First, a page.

Classical and Orthodox: An Essay of Education’s Permanent Things
Part I- An Introduction
Undeniably, there has been a shift over the last century in what schools teach as well as the way they teach. The product of this shift should cause all of us to pause, for the results are students who are uninspired, grossly undereducated, and barely literate. Many can and do go on to function well in society, but their knowledge base and general literacy are miles behind their predecessors even 50 years ago. Much more disconcerting is the general lack of basic knowledge and skills which, until recently, were standard in identifying a well-educated mind. It is for this reason that classical schools developed and why they continue to flourish, in spite of what modern departments of education continue to posit as “necessary for intellectual formation.” Therefore, this is the first of a series of essays which will explore these concerns as well as how a classical and Orthodox school addresses these problems in the world today.
The Educational Landscape Today
There are several schools today which call themselves classical, but if you were to ask their teachers, staff, administration, or families what classical education is, you’d likely get a number of different responses. This is not to say that one or all of them are wrong, but rather that the term is broad and can include or exclude different things depending on the type of school with which you are working.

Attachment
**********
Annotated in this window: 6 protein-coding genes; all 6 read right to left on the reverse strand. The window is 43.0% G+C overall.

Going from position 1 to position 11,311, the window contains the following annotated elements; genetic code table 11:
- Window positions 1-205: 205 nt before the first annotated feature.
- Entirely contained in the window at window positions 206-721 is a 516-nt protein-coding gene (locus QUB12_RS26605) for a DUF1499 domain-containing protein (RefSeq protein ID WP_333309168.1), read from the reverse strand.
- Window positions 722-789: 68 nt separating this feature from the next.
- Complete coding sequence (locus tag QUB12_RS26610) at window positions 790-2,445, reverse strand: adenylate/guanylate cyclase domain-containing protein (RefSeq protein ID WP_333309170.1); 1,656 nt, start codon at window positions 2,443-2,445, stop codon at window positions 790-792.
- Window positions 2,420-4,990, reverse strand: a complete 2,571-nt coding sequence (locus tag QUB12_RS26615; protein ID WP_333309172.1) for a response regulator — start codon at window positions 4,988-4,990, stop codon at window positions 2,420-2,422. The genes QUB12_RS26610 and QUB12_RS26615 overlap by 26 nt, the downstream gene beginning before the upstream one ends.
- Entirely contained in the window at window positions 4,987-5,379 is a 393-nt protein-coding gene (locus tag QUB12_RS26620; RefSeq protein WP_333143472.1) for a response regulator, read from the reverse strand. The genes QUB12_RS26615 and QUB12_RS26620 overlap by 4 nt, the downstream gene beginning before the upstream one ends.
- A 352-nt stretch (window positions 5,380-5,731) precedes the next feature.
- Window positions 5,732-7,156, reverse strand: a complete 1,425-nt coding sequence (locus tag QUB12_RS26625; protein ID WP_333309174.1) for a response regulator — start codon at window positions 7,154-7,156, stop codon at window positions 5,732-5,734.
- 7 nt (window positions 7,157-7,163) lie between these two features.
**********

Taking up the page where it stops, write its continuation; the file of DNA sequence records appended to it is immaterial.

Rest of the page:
Classical schools have become all the rage over the last 20 years, and this is a good thing. With the decline of many public and parochial schools over the last century, parents want their children to study real things, and they are convinced that classical schools offer something substantive that non-classical public and private schools cannot. This is not, however, to knock all public or private schools, as one can find good schools in both the private and public sector which teach students real things. But generally, most schools today are built upon principles which reject the premise that children are born into a fallen world in which knowledge and wisdom are obscured, so thus process of learning is difficult and requires a vigorous application and firm foundation in first principles in order to find truth.
What is Classical Education– A Glimpse…
But what is classical education and how is it done in classical schools? For purposes of this essay, I will not address what is termed classical pedagogy or the manner in which content is delivered since most discussions using classical and pedagogy together spiral into ridiculousness. Next week, I will begin to discuss what is different about classical schools, what classical schools teach, and how John of Chrysostom School of Lehigh Valley will be unique among these schools.
John W. Heitzenrater II A.B., M.H.M